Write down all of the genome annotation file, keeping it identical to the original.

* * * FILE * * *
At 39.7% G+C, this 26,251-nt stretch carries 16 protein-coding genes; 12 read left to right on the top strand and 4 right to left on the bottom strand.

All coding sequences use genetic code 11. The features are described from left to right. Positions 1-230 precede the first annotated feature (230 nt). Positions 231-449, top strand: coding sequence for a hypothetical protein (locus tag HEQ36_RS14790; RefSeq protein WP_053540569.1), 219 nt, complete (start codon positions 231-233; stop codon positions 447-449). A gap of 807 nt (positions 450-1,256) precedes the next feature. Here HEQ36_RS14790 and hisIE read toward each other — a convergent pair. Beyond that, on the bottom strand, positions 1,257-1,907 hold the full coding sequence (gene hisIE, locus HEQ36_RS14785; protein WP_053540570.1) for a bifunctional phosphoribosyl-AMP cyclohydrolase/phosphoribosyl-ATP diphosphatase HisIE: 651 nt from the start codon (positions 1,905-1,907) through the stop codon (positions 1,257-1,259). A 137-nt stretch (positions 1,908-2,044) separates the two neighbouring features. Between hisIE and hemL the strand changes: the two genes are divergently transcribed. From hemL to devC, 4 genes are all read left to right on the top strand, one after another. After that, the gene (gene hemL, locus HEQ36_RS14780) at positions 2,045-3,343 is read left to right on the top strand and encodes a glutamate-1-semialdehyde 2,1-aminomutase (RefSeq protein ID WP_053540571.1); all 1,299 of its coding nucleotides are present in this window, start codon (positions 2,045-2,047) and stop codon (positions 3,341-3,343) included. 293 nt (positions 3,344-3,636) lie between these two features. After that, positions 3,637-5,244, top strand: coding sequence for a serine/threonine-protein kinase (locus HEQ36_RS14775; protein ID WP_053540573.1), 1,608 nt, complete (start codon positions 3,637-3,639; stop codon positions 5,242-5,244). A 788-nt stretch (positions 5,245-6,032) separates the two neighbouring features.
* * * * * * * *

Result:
At 39.7% G+C, this 26,251-nt stretch carries 16 protein-coding genes; 12 read left to right on the top strand and 4 right to left on the bottom strand.

All coding sequences use genetic code 11. The features are described from left to right. Positions 1-230 precede the first annotated feature (230 nt). Positions 231-449, top strand: coding sequence for a hypothetical protein (locus tag HEQ36_RS14790; RefSeq protein WP_053540569.1), 219 nt, complete (start codon positions 231-233; stop codon positions 447-449). A gap of 807 nt (positions 450-1,256) precedes the next feature. Here HEQ36_RS14790 and hisIE read toward each other — a convergent pair. Beyond that, on the bottom strand, positions 1,257-1,907 hold the full coding sequence (gene hisIE, locus HEQ36_RS14785; protein WP_053540570.1) for a bifunctional phosphoribosyl-AMP cyclohydrolase/phosphoribosyl-ATP diphosphatase HisIE: 651 nt from the start codon (positions 1,905-1,907) through the stop codon (positions 1,257-1,259). A 137-nt stretch (positions 1,908-2,044) separates the two neighbouring features. Between hisIE and hemL the strand changes: the two genes are divergently transcribed. From hemL to devC, 4 genes are all read left to right on the top strand, one after another. After that, the gene (gene hemL, locus HEQ36_RS14780) at positions 2,045-3,343 is read left to right on the top strand and encodes a glutamate-1-semialdehyde 2,1-aminomutase (RefSeq protein ID WP_053540571.1); all 1,299 of its coding nucleotides are present in this window, start codon (positions 2,045-2,047) and stop codon (positions 3,341-3,343) included. 293 nt (positions 3,344-3,636) lie between these two features. After that, positions 3,637-5,244, top strand: coding sequence for a serine/threonine-protein kinase (locus HEQ36_RS14775; protein ID WP_053540573.1), 1,608 nt, complete (start codon positions 3,637-3,639; stop codon positions 5,242-5,244). A 788-nt stretch (positions 5,245-6,032) separates the two neighbouring features.